Du Fu, the elicitor of superlatives! The Chinese scholar William Hung, who wrote the definitive book in English on Du Fu’s life and poetry, gave it the unequivocal title Tu Fu: China’s Greatest Poet. Professor Stephen Owen of Harvard, the leading American authority on Chinese poetry of the Tang period, enthusiastically seconds Hung’s estimation of Du Fu. And the American poet and translator Kenneth Rexroth, who rendered some of Du Fu’s poems in English, goes a step further to declare him “the greatest non-epic, non-dramatic poet who has survived in any language."

A  characteristic of Du Fu’s poetry that merits particular notice is his realism. The above passage taken from a long poem titled “Northern Journey,” amply illustrates it.  The poem was written in the fall of 757, when Du Fu, having incurred Emperor Suzong’s displeasure, was ordered to leave the court and travel north to Fuzhou, where his wife and children were living. The poem, 140 lines long, shifts back and forth between the political concerns of the entire nation and Du Fu’s private family affairs. The above section, lines 59 to 88, shows us the scene that confronted the poet when, after a long and difficult journey, he finally reached the country house where his family was lodging.

It would appear from the poem that at this time Du Fu had four children, two girls and two boys. The “little boy” in line 5 of my excerpt is probably his younger son, Pony Boy. It seems odd that he should turn away from his father in tears, though perhaps through some misunderstanding he thinks he has done something for which he will be scolded. The “old husband” in line 15 is, of course, Du Fu himself.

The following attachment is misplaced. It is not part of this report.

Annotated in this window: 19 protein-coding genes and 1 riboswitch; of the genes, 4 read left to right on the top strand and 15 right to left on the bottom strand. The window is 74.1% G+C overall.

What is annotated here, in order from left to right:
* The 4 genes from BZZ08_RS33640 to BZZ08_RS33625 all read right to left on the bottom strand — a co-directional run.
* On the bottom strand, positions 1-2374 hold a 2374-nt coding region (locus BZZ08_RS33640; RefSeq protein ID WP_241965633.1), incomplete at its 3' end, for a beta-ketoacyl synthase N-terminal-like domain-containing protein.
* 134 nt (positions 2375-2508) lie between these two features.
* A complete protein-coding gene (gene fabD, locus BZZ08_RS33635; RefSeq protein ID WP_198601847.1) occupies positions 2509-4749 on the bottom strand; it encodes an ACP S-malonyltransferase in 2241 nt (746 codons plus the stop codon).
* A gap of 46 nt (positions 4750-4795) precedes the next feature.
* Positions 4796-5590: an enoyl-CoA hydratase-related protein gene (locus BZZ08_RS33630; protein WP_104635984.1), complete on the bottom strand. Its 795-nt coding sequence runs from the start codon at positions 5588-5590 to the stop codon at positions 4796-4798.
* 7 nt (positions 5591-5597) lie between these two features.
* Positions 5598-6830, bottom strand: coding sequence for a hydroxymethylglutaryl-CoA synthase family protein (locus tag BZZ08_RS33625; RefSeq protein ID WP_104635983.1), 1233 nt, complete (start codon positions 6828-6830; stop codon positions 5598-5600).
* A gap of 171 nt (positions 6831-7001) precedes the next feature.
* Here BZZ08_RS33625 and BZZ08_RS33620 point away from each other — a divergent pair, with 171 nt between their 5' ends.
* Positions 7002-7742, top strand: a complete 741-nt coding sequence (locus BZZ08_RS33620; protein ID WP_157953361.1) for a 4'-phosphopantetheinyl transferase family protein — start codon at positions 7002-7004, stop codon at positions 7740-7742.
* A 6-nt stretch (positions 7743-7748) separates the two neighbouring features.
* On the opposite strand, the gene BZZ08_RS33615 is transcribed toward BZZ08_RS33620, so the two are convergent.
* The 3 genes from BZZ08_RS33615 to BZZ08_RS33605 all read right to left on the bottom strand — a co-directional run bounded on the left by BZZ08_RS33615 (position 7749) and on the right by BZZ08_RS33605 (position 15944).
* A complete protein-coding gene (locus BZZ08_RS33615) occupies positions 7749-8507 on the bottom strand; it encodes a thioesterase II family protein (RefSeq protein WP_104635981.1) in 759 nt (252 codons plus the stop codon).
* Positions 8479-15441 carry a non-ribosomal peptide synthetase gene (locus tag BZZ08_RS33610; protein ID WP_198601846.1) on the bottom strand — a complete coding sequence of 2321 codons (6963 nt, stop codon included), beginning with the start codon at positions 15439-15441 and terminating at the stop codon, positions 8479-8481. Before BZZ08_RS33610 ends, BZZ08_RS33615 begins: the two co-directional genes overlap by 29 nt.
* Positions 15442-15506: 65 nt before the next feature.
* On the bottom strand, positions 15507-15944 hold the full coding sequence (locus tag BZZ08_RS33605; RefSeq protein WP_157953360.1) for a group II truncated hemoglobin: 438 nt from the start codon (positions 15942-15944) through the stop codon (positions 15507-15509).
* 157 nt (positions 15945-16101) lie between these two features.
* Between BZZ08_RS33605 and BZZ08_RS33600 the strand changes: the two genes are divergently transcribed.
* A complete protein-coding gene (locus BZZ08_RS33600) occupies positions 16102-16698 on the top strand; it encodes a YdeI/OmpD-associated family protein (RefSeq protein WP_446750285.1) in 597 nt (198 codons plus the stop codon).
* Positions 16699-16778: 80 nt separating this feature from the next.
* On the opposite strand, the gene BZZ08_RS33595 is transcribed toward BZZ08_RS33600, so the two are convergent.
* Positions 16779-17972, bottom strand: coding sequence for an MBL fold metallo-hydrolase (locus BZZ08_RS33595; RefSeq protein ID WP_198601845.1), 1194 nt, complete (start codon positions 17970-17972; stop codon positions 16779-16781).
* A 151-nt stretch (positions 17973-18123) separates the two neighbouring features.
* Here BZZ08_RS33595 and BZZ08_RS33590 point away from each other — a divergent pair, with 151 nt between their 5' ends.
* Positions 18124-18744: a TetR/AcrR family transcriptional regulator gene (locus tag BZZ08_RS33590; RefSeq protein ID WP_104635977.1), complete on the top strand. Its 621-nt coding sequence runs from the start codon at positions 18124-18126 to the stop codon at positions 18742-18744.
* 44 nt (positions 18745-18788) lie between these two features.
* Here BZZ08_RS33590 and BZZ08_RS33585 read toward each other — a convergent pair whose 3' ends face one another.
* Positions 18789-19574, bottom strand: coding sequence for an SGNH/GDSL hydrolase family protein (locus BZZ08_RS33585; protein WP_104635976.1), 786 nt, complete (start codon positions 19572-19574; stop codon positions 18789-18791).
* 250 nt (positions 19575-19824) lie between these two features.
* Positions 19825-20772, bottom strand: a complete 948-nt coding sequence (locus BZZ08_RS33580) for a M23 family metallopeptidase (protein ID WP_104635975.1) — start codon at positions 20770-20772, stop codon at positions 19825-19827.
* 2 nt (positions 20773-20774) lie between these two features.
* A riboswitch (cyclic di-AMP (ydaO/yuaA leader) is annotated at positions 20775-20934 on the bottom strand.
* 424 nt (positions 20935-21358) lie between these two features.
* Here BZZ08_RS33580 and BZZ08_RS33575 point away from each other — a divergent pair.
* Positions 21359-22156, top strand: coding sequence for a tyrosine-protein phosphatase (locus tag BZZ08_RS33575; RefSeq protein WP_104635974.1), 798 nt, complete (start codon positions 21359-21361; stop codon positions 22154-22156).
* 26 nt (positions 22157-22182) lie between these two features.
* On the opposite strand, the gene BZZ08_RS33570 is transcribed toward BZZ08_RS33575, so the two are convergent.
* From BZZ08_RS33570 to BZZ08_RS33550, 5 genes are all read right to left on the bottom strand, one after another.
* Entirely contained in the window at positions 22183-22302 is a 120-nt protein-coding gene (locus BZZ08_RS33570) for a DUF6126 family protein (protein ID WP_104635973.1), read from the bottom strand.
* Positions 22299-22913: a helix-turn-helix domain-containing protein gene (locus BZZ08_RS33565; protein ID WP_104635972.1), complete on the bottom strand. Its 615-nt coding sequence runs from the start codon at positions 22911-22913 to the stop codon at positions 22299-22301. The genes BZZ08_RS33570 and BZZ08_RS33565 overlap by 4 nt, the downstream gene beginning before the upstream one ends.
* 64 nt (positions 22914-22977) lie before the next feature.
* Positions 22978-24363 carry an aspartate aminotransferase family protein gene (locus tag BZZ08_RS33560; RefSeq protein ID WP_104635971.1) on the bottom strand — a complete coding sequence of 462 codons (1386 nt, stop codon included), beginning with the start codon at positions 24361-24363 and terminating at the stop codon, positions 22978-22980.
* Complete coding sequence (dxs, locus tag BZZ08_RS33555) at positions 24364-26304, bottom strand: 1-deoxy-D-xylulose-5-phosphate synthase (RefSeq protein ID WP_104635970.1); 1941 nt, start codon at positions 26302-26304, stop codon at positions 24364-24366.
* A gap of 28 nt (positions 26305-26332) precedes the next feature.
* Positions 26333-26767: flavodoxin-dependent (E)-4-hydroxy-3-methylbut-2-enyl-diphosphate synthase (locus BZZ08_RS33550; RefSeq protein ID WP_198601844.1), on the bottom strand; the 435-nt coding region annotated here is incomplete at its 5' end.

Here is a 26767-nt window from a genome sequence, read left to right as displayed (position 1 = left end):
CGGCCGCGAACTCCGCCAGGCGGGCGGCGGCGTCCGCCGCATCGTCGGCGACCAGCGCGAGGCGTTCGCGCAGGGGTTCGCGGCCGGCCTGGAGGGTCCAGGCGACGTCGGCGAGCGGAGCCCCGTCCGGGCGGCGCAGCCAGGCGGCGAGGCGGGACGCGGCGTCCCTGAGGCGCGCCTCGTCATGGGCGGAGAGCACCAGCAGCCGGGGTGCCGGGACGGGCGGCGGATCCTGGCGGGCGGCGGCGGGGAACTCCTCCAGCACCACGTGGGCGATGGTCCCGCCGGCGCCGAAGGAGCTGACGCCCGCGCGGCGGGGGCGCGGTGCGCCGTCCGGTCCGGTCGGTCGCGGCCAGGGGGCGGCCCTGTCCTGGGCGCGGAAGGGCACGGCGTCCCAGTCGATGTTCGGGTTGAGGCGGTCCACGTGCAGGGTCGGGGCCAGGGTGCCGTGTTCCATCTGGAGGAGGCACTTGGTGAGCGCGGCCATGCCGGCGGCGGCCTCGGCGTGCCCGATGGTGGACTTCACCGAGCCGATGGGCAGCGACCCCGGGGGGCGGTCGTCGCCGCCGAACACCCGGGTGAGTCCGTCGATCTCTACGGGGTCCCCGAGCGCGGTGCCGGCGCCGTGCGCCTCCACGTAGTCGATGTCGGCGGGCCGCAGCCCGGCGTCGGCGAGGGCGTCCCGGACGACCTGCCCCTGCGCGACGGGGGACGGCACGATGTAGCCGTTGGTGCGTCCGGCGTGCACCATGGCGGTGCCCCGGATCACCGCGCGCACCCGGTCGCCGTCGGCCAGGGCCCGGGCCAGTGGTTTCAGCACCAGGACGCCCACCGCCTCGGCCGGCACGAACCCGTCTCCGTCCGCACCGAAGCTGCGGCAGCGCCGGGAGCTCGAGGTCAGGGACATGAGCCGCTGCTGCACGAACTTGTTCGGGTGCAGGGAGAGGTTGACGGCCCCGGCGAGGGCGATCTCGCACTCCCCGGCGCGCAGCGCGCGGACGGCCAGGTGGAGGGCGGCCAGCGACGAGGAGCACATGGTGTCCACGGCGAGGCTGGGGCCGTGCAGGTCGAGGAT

The whole passage, replete with closely observed details, has two sections of particular note. The first is Du Fu’s description of the clothes worn by the girls, garments that Du Fu’s wife has mended with patches cut from an old and probably expensive piece of embroidery. The embroidery originally depicted a seascape complete with the mythical sea monster called Tian Hu and a purple phoenix or purple phoenixes. But the pattern has now been cut to bits and sewn so that the figures are askew or upside down. The crazy quilt effect that results perfectly reflects the disruption and chaos that have descended on the Du family, and by extension on the whole of Tang China. The second notable section occurs in the latter part, when the little girls, seizing on the powder and mascara that the poet has brought for his wife, proceed to plaster their faces with it. The mood here is all gaiety and madcap humor, a brief moment of brightness before the poem quits the domestic scene and turns to solemn concerns of national policy.

Perhaps this is a scene that could transpire in any corner of the world where a father returns home after a war or long absence.

(Extracted from "Selected Poems of Du Fu" translated by Burton Watson.)